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Europe’s Birds, An Identification Guide (Book Review)

I’ve never really been a fan of photo field guides. In the past, I’ve always gravitated towards the more nuanced interpretation of a skilled illustrator to highlight key features, to help me identify birds/animals/plants in the field. While that still largely holds true, photo-guides have come on in leaps and bounds since I first encountered them, and for many wildlife enthusiasts are becoming a viable alternative to more traditional illustrated guides.

The best photo guides I’ve seen to date have been the wonderful “Birds of Ireland, A Field Guide” by Jim Wilson and Mark Carmody, and the superb “Britain’s Birds: An identification guide to the birds of Britain and Ireland” by Rob Hume, Robert Still, Andy Swash, Hugh Harrop and David Tipling (I have the first edition, although there’s a revised second edition out now), both of which came close to luring me away from my trusty Collins Field Guide. But not quite. Somehow, I always turned back to the illustrated guide.

Now Hume, Still, Swash and Harrop are back, with a book that broadens the scope of their British and Irish guide to encompass the rest of Europe. “Europe’s Birds: An Identification Guide” is the latest bird field guide from the Wild Guides team, published by Princeton University Press. Like its predecessors, this is a beautifully produced book, crammed with some of the most exquisite bird photography I’ve seen in any field guide to date. The plates seem to have been updated — from the first edition of Britain’s Birds at least (I don’t have a second edition to compare it to). However, through necessity, I guess, birds that were afforded a double-page spread in the Britain and Ireland guide (Common Gull, for example) are relegated to a single page in this European guide, which has to accommodate quite a few more species (928 all in — with a whopping 4,700 photographs).

Europe's Birds compared to Britain's Birds
Europe’s Birds and Britain’s Birds (First Edition) side by side.

Of course, as is the norm with contemporary photo field guides, this guide shows several images of each bird, showing different behaviours and plumage types. Once the Achilles heel of photo-guides, the notion that illustrated guides offer a more complete picture of the bird in various situations no longer holds true.

The book starts with a brief introduction, the obligatory “How to use this book” section (does anybody ever read that part?) with lessons on bird anatomy, ageing, sexing and moulting, and an explanation of how the species accounts are laid out. Then there’s a handy gallery, illustrated with thumbnail photographs, showing the various bird types in the taxonomic order they’re laid out in the book, giving you a quick reference with page numbers to quickly flick to the relevant part of the book.

Then for each group (wildfowl, for example) you have a couple of introductory pages showing the key characteristics for main sub-groups (swans, shelducks, geese and ducks for the aforementioned wildfowl), and where relevant, a series of plates showing the various species in flight. Next come the detailes species accounts.

Adult Gulls in Flight page from Europe’s Birds.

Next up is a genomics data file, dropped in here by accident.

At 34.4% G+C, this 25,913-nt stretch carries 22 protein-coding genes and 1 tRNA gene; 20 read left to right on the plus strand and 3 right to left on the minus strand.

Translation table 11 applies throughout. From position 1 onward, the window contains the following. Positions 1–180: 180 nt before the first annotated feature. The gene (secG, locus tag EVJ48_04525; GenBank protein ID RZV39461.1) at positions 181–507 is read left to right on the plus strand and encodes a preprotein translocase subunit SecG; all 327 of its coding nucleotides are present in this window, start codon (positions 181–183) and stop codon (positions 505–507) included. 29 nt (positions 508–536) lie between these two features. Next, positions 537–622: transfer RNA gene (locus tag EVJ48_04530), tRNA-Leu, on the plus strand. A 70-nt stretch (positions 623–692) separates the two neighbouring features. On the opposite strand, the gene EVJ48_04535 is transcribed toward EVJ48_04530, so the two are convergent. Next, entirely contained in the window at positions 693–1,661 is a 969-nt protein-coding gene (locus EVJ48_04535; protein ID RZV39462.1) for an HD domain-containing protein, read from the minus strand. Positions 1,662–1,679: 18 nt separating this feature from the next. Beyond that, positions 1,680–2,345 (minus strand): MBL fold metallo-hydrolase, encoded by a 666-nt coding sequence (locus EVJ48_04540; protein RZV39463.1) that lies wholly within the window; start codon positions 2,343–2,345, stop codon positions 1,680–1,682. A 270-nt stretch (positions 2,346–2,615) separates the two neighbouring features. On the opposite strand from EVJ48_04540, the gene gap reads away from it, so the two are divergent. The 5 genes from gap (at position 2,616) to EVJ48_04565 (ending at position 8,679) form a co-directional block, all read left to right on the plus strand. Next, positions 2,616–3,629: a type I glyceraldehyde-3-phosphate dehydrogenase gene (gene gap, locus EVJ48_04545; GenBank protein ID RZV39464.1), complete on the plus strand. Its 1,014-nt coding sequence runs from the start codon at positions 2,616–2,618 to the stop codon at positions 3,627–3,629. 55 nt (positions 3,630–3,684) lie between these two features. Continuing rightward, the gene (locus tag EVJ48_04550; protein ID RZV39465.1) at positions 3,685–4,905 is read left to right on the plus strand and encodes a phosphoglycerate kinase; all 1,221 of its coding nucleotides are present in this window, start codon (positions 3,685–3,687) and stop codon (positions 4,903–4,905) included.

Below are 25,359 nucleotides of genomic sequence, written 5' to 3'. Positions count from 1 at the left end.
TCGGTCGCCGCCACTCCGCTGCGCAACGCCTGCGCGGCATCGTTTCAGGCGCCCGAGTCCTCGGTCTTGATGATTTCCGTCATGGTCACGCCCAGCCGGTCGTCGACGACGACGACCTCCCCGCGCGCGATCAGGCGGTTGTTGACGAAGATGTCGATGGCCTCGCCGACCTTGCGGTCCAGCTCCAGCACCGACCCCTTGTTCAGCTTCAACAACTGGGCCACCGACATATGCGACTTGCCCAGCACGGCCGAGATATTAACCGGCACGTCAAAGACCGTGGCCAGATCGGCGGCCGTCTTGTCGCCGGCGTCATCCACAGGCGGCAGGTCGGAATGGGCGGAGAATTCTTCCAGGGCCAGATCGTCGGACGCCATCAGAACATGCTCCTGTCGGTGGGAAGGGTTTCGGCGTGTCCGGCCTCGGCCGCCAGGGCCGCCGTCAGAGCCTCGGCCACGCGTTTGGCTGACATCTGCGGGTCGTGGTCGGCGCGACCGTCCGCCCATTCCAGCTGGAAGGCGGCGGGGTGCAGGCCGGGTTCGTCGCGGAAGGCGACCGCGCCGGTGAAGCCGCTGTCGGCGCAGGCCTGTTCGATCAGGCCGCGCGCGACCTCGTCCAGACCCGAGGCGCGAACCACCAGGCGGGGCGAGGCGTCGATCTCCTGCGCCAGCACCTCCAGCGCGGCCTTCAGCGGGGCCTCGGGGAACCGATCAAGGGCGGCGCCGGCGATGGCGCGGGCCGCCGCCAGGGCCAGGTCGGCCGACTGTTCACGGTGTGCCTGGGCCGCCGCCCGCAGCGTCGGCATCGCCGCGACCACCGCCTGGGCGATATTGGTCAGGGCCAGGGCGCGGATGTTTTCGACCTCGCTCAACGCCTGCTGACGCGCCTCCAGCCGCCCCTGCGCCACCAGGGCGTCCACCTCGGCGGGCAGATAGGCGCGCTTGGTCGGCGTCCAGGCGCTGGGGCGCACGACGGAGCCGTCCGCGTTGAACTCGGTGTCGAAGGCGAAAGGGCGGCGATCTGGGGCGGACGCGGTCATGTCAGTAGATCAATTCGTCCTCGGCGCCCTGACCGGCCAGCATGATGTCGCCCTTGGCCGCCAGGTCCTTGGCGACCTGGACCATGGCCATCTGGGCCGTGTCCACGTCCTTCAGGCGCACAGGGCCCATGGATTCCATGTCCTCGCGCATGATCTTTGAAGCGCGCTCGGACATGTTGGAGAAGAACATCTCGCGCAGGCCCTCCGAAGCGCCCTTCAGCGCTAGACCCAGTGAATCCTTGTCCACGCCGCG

They include the English and scientific name, size range, distribution map and an indication of the species’ conservation status in Europe and globally. There’s a concise but accurate description covering the main plumage types, vocalisation and flight characteristics and, again where relevant, a handy box highlighting potential confusion species. The rest of the page (for most species, although some species get only a half-, third- or even a quarter-page) is beautifully illustrated with stunning photographs of the bird in question, punctuated where appropriate by handy text call-outs pointing out key field ID features.

Species accounts of Mute Swan and Bewick’s Swan

The book has everything you could want to confidently ID birds in the field, or, as is more often the case these days, when browsing through the photographs on your memory card some time later. That said, this is no slight tome: it’s scope makes this a hefty volume to carry around when you’re birding. My hard-copy field guides spend most of their time either on a shelf in my home office, or lurking in the glove box of my car, while I rely on the marvelous and much more convenient Collins Bird Guide app on my phone for ID help in the field.

Of course, one thing an app can’t replicate is the sheer joy of flicking through a real field guide to look up birds you’ve seen and/or learn more about how to identify birds you’d like to see. For that, Europe’s Birds fits the bill perfectly. It really is a lovely book.

Long-tailed Tit, Coal Tit and Crested Tit

Europe’s Birds: An Identification Guide by Rob Hume, Robert Still, Andy Swash and Hugh Harrop is produced by Wild Guides and published by Princeton University Press. You’ll find it in all good online and offline bookshops, and can pick up a copy on Amazon UK here.

1 comment

  • J C Crowley

    I agree completely with Mr. Jones’ assessment. While it’s not exactly pocketable at 1.376kg, [ 3lb to us codgers ] it is an encyclopedic reference, as also is Tomasz Cofta’s Flight Identification ….etc. in the same series.
    I got mine from Kennys in Galway, p & p included and free of dubious import charges.

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